Better Nutrition in the 2000s
2018 marks Better Nutrition’s 80th year in print. For the last column in our series on food and diet trends over the past eight decades, we’re looking back at The South Beach Diet.
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The South Beach Diet, written by prominent Miami cardiologist Arthur Agatston, MD, is the definition of an overnight success story. The minute this low-carb, three-phase plan hit the store shelves in 2003, it became a household name—suddenly, anyone and everyone was following it to lose weight. Originally developed for patients with cardiovascular disease, The South Beach Diet emphasized healthy fats, such as those found in salmon, and good carbs, such as brown rice. Agatston describes his plan as a low- saturated-fat diet. “The South Beach Diet is not low-carb. Nor is it low-fat,” says Agatston. “The South Beach Diet teaches you to rely on the right carbs and the right fats—the good ones—and enables you to live quite happily without the bad carbs and the bad fats.”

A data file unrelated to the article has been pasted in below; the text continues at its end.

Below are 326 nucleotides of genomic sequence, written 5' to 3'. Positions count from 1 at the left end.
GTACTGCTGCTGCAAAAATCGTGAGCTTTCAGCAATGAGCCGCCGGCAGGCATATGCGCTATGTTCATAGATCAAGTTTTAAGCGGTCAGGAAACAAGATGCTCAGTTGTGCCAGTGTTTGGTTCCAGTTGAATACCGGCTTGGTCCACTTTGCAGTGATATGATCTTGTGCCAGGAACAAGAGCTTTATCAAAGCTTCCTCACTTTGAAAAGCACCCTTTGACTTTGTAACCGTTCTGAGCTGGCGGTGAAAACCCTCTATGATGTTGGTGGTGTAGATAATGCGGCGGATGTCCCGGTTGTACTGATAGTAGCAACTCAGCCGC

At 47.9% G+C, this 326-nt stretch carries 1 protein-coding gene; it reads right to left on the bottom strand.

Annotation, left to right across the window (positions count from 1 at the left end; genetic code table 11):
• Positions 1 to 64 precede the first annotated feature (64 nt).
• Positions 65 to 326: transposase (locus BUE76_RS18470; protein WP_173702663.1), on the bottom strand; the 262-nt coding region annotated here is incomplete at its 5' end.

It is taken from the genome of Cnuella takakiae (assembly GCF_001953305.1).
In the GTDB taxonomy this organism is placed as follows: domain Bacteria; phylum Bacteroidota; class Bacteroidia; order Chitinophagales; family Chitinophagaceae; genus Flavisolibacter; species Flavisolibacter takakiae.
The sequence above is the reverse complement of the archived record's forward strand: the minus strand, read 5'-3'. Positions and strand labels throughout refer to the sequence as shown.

If you’re interested in losing some weight, this balanced program deserves a second look.
The Story of Better Nutrition
Better Nutrition was founded by Jack Schwartz in 1938. Schwartz returned from the military with a business idea—start a magazine about nutrition. He loved helping friends and family find natural solutions to health problems, and he figured others would be interested in this too. He saw an opportunity to fill a niche and, at the same time, satisfy his passion for health and nutrition. And just like that, Better Nutrition magazine was born. Fall back in time with us this year as we revisit popular trends in nutrition, vitamins, recipes, and more with this limited-edition section.
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